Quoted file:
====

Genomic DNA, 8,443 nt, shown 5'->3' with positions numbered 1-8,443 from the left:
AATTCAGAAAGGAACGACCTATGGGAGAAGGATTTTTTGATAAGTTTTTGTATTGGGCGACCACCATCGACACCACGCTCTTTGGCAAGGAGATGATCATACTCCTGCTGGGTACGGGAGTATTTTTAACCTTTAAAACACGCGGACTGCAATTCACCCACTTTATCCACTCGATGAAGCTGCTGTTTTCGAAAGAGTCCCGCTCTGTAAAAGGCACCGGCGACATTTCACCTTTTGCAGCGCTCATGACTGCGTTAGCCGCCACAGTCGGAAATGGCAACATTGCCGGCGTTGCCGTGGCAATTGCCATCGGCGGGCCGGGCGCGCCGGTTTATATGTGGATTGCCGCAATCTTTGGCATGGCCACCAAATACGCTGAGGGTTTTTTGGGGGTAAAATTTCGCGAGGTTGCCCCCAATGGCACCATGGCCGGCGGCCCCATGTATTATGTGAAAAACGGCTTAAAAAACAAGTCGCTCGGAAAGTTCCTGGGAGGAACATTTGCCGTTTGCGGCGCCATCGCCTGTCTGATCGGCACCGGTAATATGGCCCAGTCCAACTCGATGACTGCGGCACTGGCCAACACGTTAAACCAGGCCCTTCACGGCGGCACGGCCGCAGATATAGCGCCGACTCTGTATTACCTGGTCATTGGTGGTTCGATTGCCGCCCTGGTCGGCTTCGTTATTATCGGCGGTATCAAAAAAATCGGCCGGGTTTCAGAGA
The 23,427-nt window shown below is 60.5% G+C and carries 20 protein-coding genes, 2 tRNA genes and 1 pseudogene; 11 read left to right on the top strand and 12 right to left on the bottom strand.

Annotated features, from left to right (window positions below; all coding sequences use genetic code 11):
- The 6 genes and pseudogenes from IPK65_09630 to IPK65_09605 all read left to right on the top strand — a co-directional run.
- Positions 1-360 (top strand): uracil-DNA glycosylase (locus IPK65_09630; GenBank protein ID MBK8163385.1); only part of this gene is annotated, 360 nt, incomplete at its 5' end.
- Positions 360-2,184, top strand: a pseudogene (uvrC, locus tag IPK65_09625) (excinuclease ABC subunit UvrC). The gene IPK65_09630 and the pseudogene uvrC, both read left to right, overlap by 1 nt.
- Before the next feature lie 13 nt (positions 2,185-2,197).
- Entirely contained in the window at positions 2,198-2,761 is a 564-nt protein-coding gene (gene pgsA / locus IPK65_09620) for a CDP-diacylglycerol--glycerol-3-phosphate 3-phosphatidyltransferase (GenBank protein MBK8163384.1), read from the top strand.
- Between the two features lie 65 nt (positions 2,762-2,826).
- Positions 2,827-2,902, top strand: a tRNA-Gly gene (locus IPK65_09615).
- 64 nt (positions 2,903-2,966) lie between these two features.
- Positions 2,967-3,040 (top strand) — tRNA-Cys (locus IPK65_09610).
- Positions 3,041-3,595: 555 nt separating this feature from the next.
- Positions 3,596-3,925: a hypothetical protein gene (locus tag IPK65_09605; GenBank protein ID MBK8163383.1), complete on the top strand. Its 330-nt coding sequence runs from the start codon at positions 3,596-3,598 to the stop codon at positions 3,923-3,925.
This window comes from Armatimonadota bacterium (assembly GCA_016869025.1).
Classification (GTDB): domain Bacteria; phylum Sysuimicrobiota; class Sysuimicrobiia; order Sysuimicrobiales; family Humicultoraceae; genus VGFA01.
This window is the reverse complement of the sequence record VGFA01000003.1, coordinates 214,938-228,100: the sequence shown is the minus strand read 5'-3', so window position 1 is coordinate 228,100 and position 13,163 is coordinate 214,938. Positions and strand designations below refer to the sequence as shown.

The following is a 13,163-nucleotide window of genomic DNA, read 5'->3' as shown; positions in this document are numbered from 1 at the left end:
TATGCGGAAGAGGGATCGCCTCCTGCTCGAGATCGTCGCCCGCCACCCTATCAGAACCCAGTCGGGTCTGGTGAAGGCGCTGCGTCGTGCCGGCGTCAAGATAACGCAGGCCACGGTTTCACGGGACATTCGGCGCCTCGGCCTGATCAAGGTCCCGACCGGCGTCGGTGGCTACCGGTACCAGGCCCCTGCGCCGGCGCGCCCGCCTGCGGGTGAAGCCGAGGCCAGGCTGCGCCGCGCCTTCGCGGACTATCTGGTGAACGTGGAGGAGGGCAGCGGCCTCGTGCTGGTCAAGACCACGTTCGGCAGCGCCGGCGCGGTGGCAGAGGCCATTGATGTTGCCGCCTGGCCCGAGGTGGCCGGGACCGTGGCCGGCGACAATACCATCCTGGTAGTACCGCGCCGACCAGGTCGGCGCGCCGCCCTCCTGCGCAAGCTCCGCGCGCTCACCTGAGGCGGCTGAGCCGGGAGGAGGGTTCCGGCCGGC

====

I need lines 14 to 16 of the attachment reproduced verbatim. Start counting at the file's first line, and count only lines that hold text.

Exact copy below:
- Positions 3,041-3,595: 555 nt separating this feature from the next.
- Positions 3,596-3,925: a hypothetical protein gene (locus tag IPK65_09605; GenBank protein ID MBK8163383.1), complete on the top strand. Its 330-nt coding sequence runs from the start codon at positions 3,596-3,598 to the stop codon at positions 3,923-3,925.
This window comes from Armatimonadota bacterium (assembly GCA_016869025.1).